Yesterday, I sounded a skeptical note over reports from North Korea that Kim Jong-il’s grip on power may be weakening. If true, I said that Kim would attempt to trigger an international crisis in order to distract internal dissent from taking root. Maybe that turned out to be prescient:
South Korea’s military scrambled naval vessels to the western waters near the disputed maritime border with North Korea late Friday after an explosion ripped a hole in the bottom of a military ship, officials and news reports said.
South Korea’s YTN TV network said the government, which met in emergency session in an underground bunker after the incident, was investigating whether the sinking was due to a torpedo attack by the North.
The 1,200-ton ship — reported to have 104 crew on board — began sinking off the coast of South Korean-controlled Baengnyeong Island close to North Korea around 10:45 p.m. (1345 GMT, 9:45 a.m. EDT), an official at the Joint Chiefs of Staff said, speaking on condition of anonymity in line with department policy. There were unconfirmed reports it had already sunk.
No one has yet confirmed that the DPRK fired on the ship. The explosion could have been caused by an accident on board, which does happen on occasion. At least thus far, Seoul has been careful not to point a finger at Pyongyang until it gets more information on the explosion. Their first priority will be to rescue the sailors from the sinking ship and to secure as much of its classified technology as possible.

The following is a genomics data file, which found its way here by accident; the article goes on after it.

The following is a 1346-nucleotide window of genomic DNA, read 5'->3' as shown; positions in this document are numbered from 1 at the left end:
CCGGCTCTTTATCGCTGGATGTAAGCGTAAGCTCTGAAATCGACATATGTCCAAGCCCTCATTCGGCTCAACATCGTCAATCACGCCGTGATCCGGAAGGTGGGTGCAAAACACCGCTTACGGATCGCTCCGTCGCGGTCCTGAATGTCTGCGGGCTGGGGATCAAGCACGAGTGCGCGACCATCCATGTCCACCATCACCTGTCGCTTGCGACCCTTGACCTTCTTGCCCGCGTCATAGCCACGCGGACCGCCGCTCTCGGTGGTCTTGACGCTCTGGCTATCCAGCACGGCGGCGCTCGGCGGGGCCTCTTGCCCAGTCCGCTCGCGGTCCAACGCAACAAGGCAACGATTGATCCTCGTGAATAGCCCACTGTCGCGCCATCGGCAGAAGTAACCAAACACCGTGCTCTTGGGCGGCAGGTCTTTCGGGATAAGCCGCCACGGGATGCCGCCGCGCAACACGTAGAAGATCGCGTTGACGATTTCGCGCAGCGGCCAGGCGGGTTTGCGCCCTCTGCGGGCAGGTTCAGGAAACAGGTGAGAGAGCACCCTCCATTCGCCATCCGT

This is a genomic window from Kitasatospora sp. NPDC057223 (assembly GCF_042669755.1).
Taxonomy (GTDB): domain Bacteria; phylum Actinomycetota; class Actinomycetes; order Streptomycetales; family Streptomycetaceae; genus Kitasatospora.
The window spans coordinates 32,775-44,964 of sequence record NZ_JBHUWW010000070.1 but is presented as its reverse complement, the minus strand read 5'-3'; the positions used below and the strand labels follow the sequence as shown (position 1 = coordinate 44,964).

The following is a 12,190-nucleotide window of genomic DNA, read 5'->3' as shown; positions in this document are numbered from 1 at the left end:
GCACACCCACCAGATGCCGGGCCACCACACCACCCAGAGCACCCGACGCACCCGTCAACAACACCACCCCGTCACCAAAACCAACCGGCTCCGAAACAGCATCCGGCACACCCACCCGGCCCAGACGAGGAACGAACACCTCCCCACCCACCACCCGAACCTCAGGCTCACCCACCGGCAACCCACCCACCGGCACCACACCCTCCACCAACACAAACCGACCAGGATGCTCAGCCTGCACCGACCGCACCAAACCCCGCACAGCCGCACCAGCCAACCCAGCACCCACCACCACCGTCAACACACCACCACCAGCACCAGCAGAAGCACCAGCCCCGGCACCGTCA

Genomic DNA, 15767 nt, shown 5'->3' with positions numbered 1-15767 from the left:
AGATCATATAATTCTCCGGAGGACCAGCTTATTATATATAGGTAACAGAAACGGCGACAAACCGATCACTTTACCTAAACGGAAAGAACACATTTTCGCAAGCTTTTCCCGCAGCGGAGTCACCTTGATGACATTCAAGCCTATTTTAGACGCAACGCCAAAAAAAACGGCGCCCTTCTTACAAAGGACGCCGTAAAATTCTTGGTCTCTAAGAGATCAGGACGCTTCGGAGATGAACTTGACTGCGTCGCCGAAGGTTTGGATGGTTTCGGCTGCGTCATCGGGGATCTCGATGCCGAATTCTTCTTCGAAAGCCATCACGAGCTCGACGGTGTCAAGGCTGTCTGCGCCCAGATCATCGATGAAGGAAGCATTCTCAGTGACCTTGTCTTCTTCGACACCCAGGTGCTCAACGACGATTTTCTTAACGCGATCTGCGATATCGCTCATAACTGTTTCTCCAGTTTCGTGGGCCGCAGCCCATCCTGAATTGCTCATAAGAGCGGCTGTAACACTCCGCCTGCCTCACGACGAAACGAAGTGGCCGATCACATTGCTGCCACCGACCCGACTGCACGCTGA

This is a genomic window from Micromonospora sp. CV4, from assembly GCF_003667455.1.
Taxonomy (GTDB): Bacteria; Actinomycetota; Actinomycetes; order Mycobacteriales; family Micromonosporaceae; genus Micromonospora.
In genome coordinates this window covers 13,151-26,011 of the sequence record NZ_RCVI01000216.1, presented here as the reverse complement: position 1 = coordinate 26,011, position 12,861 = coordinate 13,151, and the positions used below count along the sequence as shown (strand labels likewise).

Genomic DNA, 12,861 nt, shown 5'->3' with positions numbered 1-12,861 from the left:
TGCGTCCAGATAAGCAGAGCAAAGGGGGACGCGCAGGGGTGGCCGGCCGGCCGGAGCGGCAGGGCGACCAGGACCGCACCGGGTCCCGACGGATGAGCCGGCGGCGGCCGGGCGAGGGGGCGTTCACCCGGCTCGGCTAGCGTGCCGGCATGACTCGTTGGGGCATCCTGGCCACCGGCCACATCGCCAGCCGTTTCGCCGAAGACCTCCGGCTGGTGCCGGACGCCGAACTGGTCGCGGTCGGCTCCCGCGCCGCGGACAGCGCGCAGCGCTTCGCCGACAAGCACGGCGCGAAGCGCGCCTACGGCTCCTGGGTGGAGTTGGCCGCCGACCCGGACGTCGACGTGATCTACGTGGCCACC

If this does turn out to be an attack from North Korea, however, it will once again put Kim in the international spotlight — and give his security forces a reason to stand behind him against any rising dissent.
Update: CNN reports that the South Korean navy had engaged with an unidentified ship, firing towards the north:
The South Korean government issued a statement saying the reason for the incident remains unclear, but it wasn’t ruling out some sort of military engagement.
Yonhap quoted naval officials as saying a South Korean vessel fired at a ship toward the north later.
However, South Korean government officials said it isn’t certain whether North Korea was involved in the incident. Yonhap said local residents reported hearing gunfire for about 10 minutes.
The ship has sunk, according to the US.
Update II: Reuters has an odd take on the conflict, if it is that. They’re blaming the South’s refusal to participate in a tourist resort:
The sinking comes as the impoverished North has become increasingly frustrated by its wealthy neighbor, which has given the cold-shoulder to recent attempts to reopen a lucrative tourist business on the northern side of the Cold War’s last frontier.
It also coincides with mounting pressure on Pyongyang to call off a more than one-year boycott of international talks to end its efforts to build a nuclear arsenal.
So it’s a wealth-redistribution problem on the part of Seoul instead of the nuclearization by Pyongyang? Er … okay.
Update III: The AP says that 58 of the 104 sailors have been rescued so far. Keep praying for the rest.
Update IV: AFP reports that the “ship” that South Korea attacked turned out to be a flock of seagulls. I always hated that band, too.
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